With its network of gondola-laden canals that weave between 118 islands with Renaissance palaces, cathedrals and historic squares, Venice – the Floating City – is one of the most awe-inspiring human creations in the world.
Around 170 canals meander through the city of Venice, and there are 400 bridges that connect that city’s islands.
While you’re here, check out architectural gems such as the Piazza San Marco, the Doge’s Palace, the Rialto Bridge and Saint Mark’s Basilica.
Besides the capital, Pompeii is probably the most famous ancient Roman city in Italy. This fascinating archaeological site was destroyed by the eruption of Mount Vesuvius all the way back in 79 CE. The layer of ash and lava that covered the city preserved its buildings, streets and even people.
The ruins of Pompeii were buried under ash for well over 1,500 years until the city was rediscovered during the 16th century, and it’s still being excavated today.
11. The Vatican
Spanning a total area of around 100 acres, The Vatican City is the world’s smallest nation – but it’s one of the most culturally and spiritually significant places on the planet for billions of people.
Landlocked within Rome, The Vatican is the spiritual centre of Catholicism and has been home to the Pope for over 600 years.
Some of the most noteworthy structures inside The Vatican include Saint Peter’s Basilica, the Sistine Chapel and the Vatican Museums. I’d recommend booking a guided tour that include skip-the-line admissions so you can beat the queues.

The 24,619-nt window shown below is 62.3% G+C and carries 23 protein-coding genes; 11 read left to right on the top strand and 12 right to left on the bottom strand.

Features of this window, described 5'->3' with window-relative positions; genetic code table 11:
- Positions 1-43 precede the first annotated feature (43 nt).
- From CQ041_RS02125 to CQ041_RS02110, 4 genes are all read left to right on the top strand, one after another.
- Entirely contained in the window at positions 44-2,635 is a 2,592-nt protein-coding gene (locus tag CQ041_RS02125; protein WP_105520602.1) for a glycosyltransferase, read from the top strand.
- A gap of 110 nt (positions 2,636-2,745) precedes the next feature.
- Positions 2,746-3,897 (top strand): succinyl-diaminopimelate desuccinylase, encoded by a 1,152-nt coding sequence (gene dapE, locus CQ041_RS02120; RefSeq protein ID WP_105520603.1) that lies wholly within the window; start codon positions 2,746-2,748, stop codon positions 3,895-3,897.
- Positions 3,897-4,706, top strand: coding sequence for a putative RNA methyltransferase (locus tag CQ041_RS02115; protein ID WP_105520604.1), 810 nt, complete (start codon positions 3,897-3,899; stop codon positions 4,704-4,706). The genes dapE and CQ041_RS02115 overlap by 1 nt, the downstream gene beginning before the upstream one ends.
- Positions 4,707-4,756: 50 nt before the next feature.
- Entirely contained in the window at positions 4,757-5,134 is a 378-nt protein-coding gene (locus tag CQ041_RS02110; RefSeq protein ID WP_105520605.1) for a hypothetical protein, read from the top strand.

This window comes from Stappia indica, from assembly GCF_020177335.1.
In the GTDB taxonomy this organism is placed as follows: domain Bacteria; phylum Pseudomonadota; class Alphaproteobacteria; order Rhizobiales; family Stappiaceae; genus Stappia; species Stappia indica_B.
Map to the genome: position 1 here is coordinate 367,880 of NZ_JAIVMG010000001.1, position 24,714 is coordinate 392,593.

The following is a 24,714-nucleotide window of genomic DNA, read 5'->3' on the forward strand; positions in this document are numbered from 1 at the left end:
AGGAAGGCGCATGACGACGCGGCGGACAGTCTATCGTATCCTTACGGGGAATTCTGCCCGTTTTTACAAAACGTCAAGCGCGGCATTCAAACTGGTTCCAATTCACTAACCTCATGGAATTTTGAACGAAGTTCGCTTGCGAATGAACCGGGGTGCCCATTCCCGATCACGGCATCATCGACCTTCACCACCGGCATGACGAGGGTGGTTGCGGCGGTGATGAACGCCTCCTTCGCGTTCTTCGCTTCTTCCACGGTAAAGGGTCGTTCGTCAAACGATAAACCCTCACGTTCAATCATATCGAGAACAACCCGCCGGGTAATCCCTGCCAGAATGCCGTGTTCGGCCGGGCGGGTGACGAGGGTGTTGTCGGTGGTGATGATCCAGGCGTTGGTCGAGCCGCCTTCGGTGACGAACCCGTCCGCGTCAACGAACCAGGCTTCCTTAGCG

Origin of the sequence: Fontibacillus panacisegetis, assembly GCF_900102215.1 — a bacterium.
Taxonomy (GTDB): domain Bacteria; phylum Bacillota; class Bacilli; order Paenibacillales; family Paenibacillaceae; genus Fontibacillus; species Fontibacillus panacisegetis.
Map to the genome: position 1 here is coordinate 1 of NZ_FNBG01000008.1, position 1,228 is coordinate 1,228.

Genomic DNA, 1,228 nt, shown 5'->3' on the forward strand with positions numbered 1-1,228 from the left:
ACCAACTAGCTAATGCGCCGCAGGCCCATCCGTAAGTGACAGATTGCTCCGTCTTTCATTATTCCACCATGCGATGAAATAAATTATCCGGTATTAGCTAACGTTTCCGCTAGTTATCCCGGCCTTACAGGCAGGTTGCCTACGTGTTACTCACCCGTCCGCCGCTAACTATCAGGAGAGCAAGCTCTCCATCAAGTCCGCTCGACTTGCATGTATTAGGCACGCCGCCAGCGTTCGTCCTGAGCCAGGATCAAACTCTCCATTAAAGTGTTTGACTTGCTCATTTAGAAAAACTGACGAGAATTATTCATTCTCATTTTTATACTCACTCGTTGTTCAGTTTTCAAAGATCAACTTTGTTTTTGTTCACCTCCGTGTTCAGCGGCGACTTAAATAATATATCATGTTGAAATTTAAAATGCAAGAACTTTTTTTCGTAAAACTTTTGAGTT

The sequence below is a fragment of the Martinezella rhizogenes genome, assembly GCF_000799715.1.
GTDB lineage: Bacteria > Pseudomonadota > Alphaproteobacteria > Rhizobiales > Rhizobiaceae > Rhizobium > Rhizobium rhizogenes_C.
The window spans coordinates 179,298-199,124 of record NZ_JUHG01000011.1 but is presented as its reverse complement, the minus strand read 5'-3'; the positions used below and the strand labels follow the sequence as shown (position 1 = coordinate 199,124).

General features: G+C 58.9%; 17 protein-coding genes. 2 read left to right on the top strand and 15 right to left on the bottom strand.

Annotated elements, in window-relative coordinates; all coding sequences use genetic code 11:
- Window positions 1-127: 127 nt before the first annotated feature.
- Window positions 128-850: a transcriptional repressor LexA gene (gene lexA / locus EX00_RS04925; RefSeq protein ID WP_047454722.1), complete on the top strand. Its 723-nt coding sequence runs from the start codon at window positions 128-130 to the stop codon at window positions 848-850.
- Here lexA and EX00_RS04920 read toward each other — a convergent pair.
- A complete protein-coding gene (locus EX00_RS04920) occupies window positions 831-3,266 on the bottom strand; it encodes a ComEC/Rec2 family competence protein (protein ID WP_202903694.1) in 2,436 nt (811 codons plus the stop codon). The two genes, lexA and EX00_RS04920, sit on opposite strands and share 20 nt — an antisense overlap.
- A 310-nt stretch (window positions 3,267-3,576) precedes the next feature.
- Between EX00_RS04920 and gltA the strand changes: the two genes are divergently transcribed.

12. The Leaning Tower of Pisa
The Leaning Tower of Pisa is one of Italy’s most iconic architectural marvels. As the name suggests, this ancient bell tower leans at an angle of around 5.5 degrees. While the tower was actually designed to stand upright, its distinctive slant has made it one of the most recognisable structures on the planet.
The Leaning Tower of Pisa is just one of four buildings that make up the stunning Campo Dei Miracoli. You’ll need a good few hours to really soak up the place, especially given that you’ll likely be among thousands of other visitors.
13. Cinque Terre
The five coastal villages that make up the Cinque Terre along the Italian Riviera might just be the most idyllic human settlements on Earth.
Characterised by colourful houses that climb steep cliffside terraces, the Cinque Terre villages offer sprawling ocean views, hiking trails and traditional trattorias that serve tasty seafood specialities. Here’s my list of some of the best food in the Cinque Terre you need to try.
You can visit all five of these unique villages by following the Sentiero Azzurro cliffside hiking trail. Read my guide to hiking from Monterosso to Vernazza to learn more.
14. Amalfi Coast
While I’m on the subject of amazing coastlines, I need to mention the Amalfi Coast. Along this 50 km stretch, you’ll see stunning seaside resorts, rugged mountains and cliffs, rolling vineyards and lots of charming little fishing towns, not to mention some of Italy’s best beaches.
15. Italian Wine